At one point on my mission trip to Belize, my school group and I traveled to Sacred Heart high school to meet with the Principal. She spoke to us about the economic difficulties families face in sending their children to high school. A high school education, similar to a college education in our society, is just about necessary to support a family. Without it, people are tempted to turn to prostitution and the drug trade to make it through. High schools try to accommodate families' economic situations, but they are already struggling to find funds and can only make tuition so low. Though they hate to do so, local high schools find themselves turning away students once their capacity is met. Even more students don't even have hope of this education if their families can find no way to afford it. Thousands of children in Belize find themselves thrust into the real world around the age of 12, expected to work to support their family though they lack many of the skills necessary to do so.
When I had first arrived in Belize, I subconsciously brushed aside the poverty I was seeing, trying to make it "okay" in my mind by noting that these people were genuinely happy with their lives. And they are...but that doesn't mean they refuse to wish for better circumstances.
Meeting with this Principal, hearing about the reality and struggles the youth in Belize face, made me feel insignificant. It made me feel helpless. What could I do? There are so many struggles, so many obstacles. These kids don't even have a fair shot at life; how can I eradicate poverty and save them all? What is the value of this trip if, when I leave, the same problems remain?
These questions haunted me all day; they were all I could think about. I couldn't help but picture an 8th grade girl I had grown particularly close to and ponder all the obstacles she would face on her path to a good life.
Why wasn't she--and all in a similar situation--given a fair chance in life? What could I do to help?
God answered these questions that night through the advice of an adult chaperon, who, when I voiced my feelings of helplessness, told me of a Mother Teresa quote:
"We ourselves feel that what we are doing is just a drop in the ocean. But the ocean would be less because of that missing drop."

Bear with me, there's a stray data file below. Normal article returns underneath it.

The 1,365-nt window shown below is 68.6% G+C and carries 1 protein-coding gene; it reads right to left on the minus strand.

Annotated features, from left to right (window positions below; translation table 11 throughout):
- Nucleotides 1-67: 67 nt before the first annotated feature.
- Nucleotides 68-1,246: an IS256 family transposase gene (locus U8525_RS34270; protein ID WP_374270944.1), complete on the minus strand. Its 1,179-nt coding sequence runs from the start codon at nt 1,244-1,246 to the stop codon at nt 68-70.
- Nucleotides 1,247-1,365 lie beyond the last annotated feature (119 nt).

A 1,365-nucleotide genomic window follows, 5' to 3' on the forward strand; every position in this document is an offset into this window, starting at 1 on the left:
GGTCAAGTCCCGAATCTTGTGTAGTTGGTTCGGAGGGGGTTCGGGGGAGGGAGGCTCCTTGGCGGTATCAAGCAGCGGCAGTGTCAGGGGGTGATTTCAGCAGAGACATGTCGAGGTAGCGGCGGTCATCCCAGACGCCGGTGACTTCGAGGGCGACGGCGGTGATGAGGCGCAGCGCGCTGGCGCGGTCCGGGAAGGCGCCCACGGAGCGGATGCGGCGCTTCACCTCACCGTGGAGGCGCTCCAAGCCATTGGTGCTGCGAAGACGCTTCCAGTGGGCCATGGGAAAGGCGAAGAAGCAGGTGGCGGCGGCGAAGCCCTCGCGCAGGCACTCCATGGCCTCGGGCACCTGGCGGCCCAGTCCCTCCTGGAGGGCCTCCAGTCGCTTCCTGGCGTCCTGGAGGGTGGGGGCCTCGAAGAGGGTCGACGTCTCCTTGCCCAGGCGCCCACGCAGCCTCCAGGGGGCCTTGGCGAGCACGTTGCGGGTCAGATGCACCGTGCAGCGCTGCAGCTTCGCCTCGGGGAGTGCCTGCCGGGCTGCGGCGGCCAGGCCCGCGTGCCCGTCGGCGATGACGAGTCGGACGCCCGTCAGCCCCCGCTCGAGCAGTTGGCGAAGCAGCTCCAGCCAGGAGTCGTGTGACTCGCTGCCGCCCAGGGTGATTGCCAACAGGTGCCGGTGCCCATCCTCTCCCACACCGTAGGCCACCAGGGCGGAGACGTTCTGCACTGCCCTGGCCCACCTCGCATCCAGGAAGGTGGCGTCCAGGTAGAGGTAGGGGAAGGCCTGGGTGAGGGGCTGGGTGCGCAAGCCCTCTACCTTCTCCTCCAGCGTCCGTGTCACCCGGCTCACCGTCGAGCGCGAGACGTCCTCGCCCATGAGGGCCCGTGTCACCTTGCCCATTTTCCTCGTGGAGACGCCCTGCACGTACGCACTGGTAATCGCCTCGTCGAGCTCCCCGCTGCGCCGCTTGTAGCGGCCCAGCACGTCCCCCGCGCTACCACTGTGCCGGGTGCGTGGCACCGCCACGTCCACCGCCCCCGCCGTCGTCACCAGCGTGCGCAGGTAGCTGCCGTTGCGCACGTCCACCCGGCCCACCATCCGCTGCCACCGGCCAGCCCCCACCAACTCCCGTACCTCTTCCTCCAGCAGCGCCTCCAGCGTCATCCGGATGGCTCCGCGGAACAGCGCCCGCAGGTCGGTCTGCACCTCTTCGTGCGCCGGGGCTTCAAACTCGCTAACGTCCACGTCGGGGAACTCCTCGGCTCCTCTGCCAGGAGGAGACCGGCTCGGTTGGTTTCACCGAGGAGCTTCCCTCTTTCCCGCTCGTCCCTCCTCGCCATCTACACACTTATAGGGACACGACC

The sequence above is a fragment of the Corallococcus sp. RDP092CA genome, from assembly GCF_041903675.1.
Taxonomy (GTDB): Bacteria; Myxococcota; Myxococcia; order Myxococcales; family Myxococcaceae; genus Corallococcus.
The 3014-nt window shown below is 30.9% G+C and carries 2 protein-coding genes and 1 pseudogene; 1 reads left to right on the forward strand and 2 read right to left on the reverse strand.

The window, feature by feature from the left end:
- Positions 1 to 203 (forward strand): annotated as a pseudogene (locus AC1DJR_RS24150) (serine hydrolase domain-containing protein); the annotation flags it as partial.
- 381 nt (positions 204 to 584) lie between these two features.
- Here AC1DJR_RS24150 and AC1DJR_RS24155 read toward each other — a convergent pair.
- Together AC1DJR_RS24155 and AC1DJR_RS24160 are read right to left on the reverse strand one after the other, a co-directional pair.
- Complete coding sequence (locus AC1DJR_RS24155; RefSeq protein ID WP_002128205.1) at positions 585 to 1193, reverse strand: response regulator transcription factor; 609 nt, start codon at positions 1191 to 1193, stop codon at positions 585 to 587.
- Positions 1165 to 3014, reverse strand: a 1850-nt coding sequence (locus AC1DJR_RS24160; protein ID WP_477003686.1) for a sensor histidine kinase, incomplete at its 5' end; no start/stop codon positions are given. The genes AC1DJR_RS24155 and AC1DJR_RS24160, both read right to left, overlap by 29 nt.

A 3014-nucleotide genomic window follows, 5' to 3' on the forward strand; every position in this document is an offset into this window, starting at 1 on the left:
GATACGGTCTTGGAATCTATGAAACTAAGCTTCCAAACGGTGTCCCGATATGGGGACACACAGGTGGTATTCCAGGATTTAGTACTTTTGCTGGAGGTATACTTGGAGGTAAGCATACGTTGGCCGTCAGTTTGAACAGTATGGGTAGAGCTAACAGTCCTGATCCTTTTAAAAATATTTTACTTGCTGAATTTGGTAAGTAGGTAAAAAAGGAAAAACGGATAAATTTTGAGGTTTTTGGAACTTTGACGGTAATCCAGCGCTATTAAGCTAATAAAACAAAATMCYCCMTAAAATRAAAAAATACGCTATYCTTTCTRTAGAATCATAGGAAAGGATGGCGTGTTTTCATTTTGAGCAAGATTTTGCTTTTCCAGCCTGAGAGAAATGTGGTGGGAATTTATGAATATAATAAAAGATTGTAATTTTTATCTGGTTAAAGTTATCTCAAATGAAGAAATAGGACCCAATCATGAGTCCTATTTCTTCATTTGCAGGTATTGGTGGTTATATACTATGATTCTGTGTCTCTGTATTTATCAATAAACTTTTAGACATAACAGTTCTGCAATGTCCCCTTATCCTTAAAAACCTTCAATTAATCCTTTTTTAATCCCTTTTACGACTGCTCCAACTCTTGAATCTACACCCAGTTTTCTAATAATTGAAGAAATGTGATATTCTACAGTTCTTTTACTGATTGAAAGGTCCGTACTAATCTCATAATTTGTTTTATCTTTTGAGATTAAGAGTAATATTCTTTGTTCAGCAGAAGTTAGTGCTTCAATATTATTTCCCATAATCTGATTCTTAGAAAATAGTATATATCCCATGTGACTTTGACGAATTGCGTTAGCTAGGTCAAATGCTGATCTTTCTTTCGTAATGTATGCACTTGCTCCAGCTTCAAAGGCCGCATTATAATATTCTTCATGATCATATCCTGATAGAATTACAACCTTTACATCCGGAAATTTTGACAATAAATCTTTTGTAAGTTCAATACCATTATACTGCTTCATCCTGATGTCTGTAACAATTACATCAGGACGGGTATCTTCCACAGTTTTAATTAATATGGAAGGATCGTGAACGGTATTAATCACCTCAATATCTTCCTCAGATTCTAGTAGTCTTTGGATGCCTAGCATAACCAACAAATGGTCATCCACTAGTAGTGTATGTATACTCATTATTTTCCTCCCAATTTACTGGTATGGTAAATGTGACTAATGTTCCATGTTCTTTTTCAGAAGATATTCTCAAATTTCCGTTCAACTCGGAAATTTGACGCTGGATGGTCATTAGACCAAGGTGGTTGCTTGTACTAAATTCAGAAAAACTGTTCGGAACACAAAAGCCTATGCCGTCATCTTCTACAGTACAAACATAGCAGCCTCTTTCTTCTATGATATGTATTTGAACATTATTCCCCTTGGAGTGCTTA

This quotation changed the way I viewed my time in Belize, and the way I now view service as a whole.
What we are doing may just be a tiny drop in the ocean, but at least it's a step in the right direction.
I can't eradicate poverty. I can't give that 8th grader a perfect life. But I can equip her--and all in need--with the tools necessary to fight the good fight. I can give these tools financially, or I can give even more; I can give my time, my prayers, my words of wisdom, to help those in need succeed. It may not change their lives entirely. Perhaps it won't even produce any visible changes. But all that matters is that I am trying. I am helping to the best of my ability, in both big ways and small.
We can't solve all the world's problems, at least not single-handedly. But we can contribute our strength to the battle many of us face each day. We may think our contributions, our prayers, our advice, won't help. We may think, what's the point? What is one drop in a giant ocean? But to God, and to those in need, one drop is everything.
If everyone adopted that mindset and gave up because "one drop" was insignificant in a giant ocean, then the ocean would not exist. What is the ocean, after all, but a pool of millions and billions of tiny drops?
Our efforts, when evaluated alone, may seem insignificant. But when we combine our drops, when we combine our efforts, we can move mountains. We can fill oceans. We CAN change the world.
|Striking a pose|